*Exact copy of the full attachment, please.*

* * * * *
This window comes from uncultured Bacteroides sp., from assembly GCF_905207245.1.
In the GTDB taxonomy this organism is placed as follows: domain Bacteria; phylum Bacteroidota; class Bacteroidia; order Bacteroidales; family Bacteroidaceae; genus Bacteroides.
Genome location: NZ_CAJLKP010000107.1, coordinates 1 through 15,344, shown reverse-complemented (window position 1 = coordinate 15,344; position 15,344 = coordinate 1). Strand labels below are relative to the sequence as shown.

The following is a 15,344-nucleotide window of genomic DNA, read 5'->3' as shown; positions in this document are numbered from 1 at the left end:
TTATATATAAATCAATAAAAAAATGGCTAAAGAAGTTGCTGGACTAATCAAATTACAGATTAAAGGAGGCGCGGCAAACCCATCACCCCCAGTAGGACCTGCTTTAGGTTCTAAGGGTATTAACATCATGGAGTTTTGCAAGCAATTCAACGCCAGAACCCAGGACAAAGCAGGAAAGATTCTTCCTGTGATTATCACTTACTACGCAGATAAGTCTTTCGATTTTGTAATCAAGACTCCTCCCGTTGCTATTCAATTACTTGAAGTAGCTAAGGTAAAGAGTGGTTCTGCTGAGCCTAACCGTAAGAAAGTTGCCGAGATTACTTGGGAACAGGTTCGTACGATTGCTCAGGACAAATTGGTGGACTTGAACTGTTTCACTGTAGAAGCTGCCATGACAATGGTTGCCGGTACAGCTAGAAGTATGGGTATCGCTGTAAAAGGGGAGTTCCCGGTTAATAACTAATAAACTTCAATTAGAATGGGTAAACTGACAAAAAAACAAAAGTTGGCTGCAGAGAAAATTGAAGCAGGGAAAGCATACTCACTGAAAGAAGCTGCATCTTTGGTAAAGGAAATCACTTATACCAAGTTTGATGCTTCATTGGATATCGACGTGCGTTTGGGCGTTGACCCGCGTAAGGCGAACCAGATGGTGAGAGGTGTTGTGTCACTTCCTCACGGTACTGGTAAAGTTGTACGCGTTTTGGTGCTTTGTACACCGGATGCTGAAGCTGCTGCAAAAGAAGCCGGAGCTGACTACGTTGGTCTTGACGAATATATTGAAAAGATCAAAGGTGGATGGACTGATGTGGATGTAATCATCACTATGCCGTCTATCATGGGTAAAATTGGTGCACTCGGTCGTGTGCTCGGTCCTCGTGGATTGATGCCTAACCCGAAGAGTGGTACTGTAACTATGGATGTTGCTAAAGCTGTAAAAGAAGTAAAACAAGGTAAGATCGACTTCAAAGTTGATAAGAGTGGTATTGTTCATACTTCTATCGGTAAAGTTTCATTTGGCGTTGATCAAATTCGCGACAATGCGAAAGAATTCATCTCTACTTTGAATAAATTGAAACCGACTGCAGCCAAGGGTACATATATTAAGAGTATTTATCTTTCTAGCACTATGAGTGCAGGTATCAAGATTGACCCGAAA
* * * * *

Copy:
This window comes from uncultured Bacteroides sp., from assembly GCF_905207245.1.
In the GTDB taxonomy this organism is placed as follows: domain Bacteria; phylum Bacteroidota; class Bacteroidia; order Bacteroidales; family Bacteroidaceae; genus Bacteroides.
Genome location: NZ_CAJLKP010000107.1, coordinates 1 through 15,344, shown reverse-complemented (window position 1 = coordinate 15,344; position 15,344 = coordinate 1). Strand labels below are relative to the sequence as shown.

The following is a 15,344-nucleotide window of genomic DNA, read 5'->3' as shown; positions in this document are numbered from 1 at the left end:
TTATATATAAATCAATAAAAAAATGGCTAAAGAAGTTGCTGGACTAATCAAATTACAGATTAAAGGAGGCGCGGCAAACCCATCACCCCCAGTAGGACCTGCTTTAGGTTCTAAGGGTATTAACATCATGGAGTTTTGCAAGCAATTCAACGCCAGAACCCAGGACAAAGCAGGAAAGATTCTTCCTGTGATTATCACTTACTACGCAGATAAGTCTTTCGATTTTGTAATCAAGACTCCTCCCGTTGCTATTCAATTACTTGAAGTAGCTAAGGTAAAGAGTGGTTCTGCTGAGCCTAACCGTAAGAAAGTTGCCGAGATTACTTGGGAACAGGTTCGTACGATTGCTCAGGACAAATTGGTGGACTTGAACTGTTTCACTGTAGAAGCTGCCATGACAATGGTTGCCGGTACAGCTAGAAGTATGGGTATCGCTGTAAAAGGGGAGTTCCCGGTTAATAACTAATAAACTTCAATTAGAATGGGTAAACTGACAAAAAAACAAAAGTTGGCTGCAGAGAAAATTGAAGCAGGGAAAGCATACTCACTGAAAGAAGCTGCATCTTTGGTAAAGGAAATCACTTATACCAAGTTTGATGCTTCATTGGATATCGACGTGCGTTTGGGCGTTGACCCGCGTAAGGCGAACCAGATGGTGAGAGGTGTTGTGTCACTTCCTCACGGTACTGGTAAAGTTGTACGCGTTTTGGTGCTTTGTACACCGGATGCTGAAGCTGCTGCAAAAGAAGCCGGAGCTGACTACGTTGGTCTTGACGAATATATTGAAAAGATCAAAGGTGGATGGACTGATGTGGATGTAATCATCACTATGCCGTCTATCATGGGTAAAATTGGTGCACTCGGTCGTGTGCTCGGTCCTCGTGGATTGATGCCTAACCCGAAGAGTGGTACTGTAACTATGGATGTTGCTAAAGCTGTAAAAGAAGTAAAACAAGGTAAGATCGACTTCAAAGTTGATAAGAGTGGTATTGTTCATACTTCTATCGGTAAAGTTTCATTTGGCGTTGATCAAATTCGCGACAATGCGAAAGAATTCATCTCTACTTTGAATAAATTGAAACCGACTGCAGCCAAGGGTACATATATTAAGAGTATTTATCTTTCTAGCACTATGAGTGCAGGTATCAAGATTGACCCGAAA